UNI Review: What We Thought

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Fran Hazell by | Posted on 20th January 2017
UNI Review: What We Thought

What? Japanese/Peruvian fusion dining (Nikkei) in Belgravia. UNI takes its name from the Japanese word for sea urchin – a Japanese delicacy.

New? UNI opened back in 2014 and has recently opened for service on Sundays.

Where? 18a Ebury Street, Belgravia, SW1W 0LS, www.restaurantuni.com 

On the Menu: Grilled meats and fish in the form of sashimi, maki and tempura make the menu classically Japanese. Peruvian influence means you’ll find ceviche, tiraditos peruano and black cod with anticucho sauce whilst caviar, Wagyu beef and king crab make the menu Belgavia-appropriate.

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First Impressions: From the outside, UNI isn’t as you’d expect. You can imagine the site being a quaint little cake shop or French restaurant, with its panelled windows but look closer and you’ll see the open kitchen and stairs down to the intimate dining area. Less contemporary than you may expect of a Japanese fusion restaurant, it has a homely feel and that of a neighbourhood restaurant, with warm service. We were seated downstairs at a banquette and given water and menus straight away; a promising start.

The Look: As I’ve mentioned, UNI isn’t as you’d expect, looks-wise. The building has a quaint feel to it, with split levels revealing a big, modern open kitchen upstairs and a cosier dining area downstairs, with striped linen cushions, dark brown leather seats and an eclectic display of antique children’s books on the shelf giving the feel of being in someone’s house. If it wasn’t for the chopsticks and soy sauce at the tables, I don’t think you could guess the cuisine.

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What We Ate: Plumping for the ‘deluxe’ menu we knew we were on to a treat as soon as the Champagne and caviar was brought over. Spicy edamame was followed by a perfectly seared display of tuna tataki and wonderfully transparent yellowtail tiradito – a Peruvian dish somewhere in between carpaccio and sashimi – garnished with edible pansies. Too pretty to eat? Almost.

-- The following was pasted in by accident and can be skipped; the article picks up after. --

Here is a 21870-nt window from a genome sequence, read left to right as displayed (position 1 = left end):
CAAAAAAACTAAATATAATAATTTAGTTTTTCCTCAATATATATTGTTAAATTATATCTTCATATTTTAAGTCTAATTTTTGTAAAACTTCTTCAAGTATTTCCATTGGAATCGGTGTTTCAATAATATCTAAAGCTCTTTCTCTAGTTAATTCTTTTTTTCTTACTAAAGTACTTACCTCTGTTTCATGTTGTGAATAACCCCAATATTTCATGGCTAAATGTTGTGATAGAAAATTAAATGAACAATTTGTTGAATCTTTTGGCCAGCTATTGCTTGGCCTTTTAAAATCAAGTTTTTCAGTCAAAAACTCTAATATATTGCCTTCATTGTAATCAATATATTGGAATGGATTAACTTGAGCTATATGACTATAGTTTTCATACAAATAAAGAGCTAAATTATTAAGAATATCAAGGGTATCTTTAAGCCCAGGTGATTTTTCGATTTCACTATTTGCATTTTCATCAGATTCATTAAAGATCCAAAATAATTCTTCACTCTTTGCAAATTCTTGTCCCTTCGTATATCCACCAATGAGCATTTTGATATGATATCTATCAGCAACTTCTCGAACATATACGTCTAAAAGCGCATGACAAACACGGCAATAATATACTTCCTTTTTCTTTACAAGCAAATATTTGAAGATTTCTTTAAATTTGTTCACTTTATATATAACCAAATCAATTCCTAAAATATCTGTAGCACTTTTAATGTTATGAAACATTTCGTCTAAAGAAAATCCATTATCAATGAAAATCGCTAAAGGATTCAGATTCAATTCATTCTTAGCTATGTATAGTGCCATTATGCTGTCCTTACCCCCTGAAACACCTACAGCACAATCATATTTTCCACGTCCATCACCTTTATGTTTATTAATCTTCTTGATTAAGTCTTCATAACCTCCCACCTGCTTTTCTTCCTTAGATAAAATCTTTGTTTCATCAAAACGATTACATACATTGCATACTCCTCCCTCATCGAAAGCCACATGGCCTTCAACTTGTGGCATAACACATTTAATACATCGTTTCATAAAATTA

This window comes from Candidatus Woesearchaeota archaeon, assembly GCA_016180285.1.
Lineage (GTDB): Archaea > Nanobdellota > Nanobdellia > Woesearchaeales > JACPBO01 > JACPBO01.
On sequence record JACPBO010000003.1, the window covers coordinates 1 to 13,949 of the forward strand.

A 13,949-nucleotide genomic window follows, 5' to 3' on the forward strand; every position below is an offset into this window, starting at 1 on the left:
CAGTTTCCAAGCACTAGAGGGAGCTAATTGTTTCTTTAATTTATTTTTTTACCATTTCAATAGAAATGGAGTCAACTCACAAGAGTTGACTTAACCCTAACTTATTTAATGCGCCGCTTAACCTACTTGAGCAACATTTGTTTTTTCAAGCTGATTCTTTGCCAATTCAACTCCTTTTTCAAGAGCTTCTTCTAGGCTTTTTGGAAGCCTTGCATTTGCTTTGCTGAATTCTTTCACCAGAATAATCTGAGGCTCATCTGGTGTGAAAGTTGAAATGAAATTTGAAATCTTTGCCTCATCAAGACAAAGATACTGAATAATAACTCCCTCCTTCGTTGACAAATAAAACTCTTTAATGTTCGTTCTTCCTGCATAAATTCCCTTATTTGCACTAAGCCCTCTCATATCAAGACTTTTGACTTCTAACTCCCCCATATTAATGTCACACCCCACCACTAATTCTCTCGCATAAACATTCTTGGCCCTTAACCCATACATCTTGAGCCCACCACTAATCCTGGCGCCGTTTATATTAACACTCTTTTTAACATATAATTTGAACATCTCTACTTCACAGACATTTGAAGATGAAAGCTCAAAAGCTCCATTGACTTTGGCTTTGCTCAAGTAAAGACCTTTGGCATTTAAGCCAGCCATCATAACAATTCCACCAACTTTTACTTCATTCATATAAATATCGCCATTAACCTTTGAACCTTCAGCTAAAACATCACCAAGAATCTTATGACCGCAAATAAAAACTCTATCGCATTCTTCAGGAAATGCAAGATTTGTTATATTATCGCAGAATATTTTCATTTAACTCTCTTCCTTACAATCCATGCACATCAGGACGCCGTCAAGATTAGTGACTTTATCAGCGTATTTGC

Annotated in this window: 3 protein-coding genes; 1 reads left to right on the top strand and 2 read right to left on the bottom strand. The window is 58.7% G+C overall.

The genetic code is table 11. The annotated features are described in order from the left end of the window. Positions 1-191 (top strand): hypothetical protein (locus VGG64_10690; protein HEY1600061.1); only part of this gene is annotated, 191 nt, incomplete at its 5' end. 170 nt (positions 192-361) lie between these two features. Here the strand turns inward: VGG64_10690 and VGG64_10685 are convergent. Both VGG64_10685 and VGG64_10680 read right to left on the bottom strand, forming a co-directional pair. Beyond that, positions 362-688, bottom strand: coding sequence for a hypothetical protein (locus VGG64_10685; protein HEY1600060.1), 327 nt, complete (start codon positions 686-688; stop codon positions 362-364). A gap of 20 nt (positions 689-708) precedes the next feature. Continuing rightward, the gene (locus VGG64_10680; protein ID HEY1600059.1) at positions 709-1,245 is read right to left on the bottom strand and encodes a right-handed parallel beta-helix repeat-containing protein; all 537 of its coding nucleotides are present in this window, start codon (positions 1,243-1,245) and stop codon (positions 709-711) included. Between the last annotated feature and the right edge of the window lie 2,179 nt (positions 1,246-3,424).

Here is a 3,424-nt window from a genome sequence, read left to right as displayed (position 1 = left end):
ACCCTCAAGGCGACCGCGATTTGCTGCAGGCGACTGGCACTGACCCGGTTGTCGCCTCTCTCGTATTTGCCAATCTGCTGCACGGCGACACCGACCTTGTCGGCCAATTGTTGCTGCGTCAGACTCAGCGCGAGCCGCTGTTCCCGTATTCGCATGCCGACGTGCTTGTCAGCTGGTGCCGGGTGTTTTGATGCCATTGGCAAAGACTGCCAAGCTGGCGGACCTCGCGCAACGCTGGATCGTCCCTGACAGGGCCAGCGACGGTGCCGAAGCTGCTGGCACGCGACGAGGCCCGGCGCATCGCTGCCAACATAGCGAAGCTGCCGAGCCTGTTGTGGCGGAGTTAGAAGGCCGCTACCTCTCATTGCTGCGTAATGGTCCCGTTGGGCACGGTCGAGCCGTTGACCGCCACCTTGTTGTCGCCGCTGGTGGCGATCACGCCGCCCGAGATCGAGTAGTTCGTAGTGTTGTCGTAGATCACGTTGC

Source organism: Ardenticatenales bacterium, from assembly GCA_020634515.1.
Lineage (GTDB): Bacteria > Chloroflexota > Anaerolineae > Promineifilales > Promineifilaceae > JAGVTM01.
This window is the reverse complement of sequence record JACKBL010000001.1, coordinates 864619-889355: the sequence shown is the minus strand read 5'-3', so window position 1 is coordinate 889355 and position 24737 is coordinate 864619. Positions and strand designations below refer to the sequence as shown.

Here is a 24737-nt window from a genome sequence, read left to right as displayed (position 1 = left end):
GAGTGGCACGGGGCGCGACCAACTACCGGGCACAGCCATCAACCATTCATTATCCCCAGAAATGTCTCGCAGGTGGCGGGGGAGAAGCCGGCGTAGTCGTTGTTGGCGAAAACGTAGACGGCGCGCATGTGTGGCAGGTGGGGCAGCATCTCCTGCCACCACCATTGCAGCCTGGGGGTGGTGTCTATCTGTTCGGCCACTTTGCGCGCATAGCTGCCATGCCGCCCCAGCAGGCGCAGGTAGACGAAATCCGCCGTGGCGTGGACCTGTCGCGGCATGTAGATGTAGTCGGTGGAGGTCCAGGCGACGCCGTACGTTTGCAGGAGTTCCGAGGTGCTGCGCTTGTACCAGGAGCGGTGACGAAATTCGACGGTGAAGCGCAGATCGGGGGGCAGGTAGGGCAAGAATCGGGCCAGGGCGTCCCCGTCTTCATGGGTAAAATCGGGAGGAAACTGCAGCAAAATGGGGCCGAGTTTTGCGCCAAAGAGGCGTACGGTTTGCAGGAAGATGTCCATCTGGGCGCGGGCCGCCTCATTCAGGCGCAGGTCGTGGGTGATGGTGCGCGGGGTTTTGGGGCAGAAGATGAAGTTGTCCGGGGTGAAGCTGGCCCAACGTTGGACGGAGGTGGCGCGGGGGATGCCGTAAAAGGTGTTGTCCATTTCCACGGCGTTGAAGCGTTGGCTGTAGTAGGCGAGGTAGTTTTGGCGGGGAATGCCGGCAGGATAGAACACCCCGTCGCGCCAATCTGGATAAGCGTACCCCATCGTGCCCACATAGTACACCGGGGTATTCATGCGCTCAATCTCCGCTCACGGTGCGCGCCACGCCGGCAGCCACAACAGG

A traditional sushi selection was up next; salmon and avocado California rolls, tuna nigiri and hiramasa (yellowtail) sashimi. Flawless. The food kept coming out, this time crab served two ways; grilled and ceviche. Both quite unusual takes on Peruvian cooking, the grilled crab wasn’t as charred as I was expecting but huge chunks of meat were tender and just pipped the ceviche to the post – although with sweetness from fresh mango and sharpness from red onion it was a good choice.

So far, so (very) good, but miso black cod and seared Wagyu beef trumped everything; sprinkled with green tea salt and sun dried tomatoes, it was creative but simple. Black cod is my favourite anyway, so as flaky as it was and served with a Peruvian anticucho sauce, it was a winner.

Puddings are often overlooked in Asian restaurants but a chocolate fondant with vanilla ice cream and strawberry ‘cold soup’ with matcha ice cream were a nice way to round off the meal, although the chocolate was a little overcooked so wasn’t runny in the middle as you’d expect a fondant to be. By no means a bad reflection on the meal though, UNI was wonderful.

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What We Drank: After a rather heavy festive period, we settled on a glass of Chilean Sauvignon Blanc each but sake and a creative list of signature cocktails looked inviting, and suggest you could sit at the bar with a cocktail and a section of small plates if you didn’t fancy a sit down meal.

Go With: We decided the other guests must have been locals so if you live in Belgravia I’ll see you there. If not – go for a special occasion or when you want a polished dining experience with a few twists.

Final Word: Not as well-known as many of London’s Nikkei destinations, UNI is an understated but elegant neighbourhood restaurant with some of the best food I’ve tasted in a long time – ingredients are clearly a key focus and when you’re letting the fish do the talking in the way that they are, that is essential.

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